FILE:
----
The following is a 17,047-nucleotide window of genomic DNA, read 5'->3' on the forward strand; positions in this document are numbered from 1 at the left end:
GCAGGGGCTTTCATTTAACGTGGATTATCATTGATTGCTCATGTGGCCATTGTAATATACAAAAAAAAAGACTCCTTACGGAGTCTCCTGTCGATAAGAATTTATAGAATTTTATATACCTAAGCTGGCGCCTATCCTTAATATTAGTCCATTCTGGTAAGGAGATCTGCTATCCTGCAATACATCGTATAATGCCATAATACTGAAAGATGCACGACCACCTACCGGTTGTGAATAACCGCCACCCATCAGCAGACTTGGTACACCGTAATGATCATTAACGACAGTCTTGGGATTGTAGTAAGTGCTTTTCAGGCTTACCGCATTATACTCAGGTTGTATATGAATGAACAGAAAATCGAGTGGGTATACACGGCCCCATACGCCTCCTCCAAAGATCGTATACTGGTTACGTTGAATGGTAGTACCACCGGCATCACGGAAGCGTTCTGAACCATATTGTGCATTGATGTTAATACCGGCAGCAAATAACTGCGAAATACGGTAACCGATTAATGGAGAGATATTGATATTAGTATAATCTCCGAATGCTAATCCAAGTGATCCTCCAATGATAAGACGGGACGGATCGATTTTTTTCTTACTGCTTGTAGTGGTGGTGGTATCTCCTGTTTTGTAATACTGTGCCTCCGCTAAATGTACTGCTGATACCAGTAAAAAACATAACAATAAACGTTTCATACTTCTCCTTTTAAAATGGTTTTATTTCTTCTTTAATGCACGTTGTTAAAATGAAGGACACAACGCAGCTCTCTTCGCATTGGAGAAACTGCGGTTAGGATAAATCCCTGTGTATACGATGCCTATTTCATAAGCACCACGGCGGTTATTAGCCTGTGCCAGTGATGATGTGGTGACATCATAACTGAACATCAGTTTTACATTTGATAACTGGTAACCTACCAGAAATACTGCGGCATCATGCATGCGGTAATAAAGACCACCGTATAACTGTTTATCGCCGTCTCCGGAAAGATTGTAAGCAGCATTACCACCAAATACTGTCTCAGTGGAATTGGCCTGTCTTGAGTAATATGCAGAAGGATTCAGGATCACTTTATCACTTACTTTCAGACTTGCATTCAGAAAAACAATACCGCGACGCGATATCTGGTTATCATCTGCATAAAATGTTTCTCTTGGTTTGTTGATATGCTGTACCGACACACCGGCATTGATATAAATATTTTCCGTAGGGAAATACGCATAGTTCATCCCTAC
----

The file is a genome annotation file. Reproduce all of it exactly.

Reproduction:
The following is a 17,047-nucleotide window of genomic DNA, read 5'->3' on the forward strand; positions in this document are numbered from 1 at the left end:
GCAGGGGCTTTCATTTAACGTGGATTATCATTGATTGCTCATGTGGCCATTGTAATATACAAAAAAAAAGACTCCTTACGGAGTCTCCTGTCGATAAGAATTTATAGAATTTTATATACCTAAGCTGGCGCCTATCCTTAATATTAGTCCATTCTGGTAAGGAGATCTGCTATCCTGCAATACATCGTATAATGCCATAATACTGAAAGATGCACGACCACCTACCGGTTGTGAATAACCGCCACCCATCAGCAGACTTGGTACACCGTAATGATCATTAACGACAGTCTTGGGATTGTAGTAAGTGCTTTTCAGGCTTACCGCATTATACTCAGGTTGTATATGAATGAACAGAAAATCGAGTGGGTATACACGGCCCCATACGCCTCCTCCAAAGATCGTATACTGGTTACGTTGAATGGTAGTACCACCGGCATCACGGAAGCGTTCTGAACCATATTGTGCATTGATGTTAATACCGGCAGCAAATAACTGCGAAATACGGTAACCGATTAATGGAGAGATATTGATATTAGTATAATCTCCGAATGCTAATCCAAGTGATCCTCCAATGATAAGACGGGACGGATCGATTTTTTTCTTACTGCTTGTAGTGGTGGTGGTATCTCCTGTTTTGTAATACTGTGCCTCCGCTAAATGTACTGCTGATACCAGTAAAAAACATAACAATAAACGTTTCATACTTCTCCTTTTAAAATGGTTTTATTTCTTCTTTAATGCACGTTGTTAAAATGAAGGACACAACGCAGCTCTCTTCGCATTGGAGAAACTGCGGTTAGGATAAATCCCTGTGTATACGATGCCTATTTCATAAGCACCACGGCGGTTATTAGCCTGTGCCAGTGATGATGTGGTGACATCATAACTGAACATCAGTTTTACATTTGATAACTGGTAACCTACCAGAAATACTGCGGCATCATGCATGCGGTAATAAAGACCACCGTATAACTGTTTATCGCCGTCTCCGGAAAGATTGTAAGCAGCATTACCACCAAATACTGTCTCAGTGGAATTGGCCTGTCTTGAGTAATATGCAGAAGGATTCAGGATCACTTTATCACTTACTTTCAGACTTGCATTCAGAAAAACAATACCGCGACGCGATATCTGGTTATCATCTGCATAAAATGTTTCTCTTGGTTTGTTGATATGCTGTACCGACACACCGGCATTGATATAAATATTTTCCGTAGGGAAATACGCATAGTTCATCCCTAC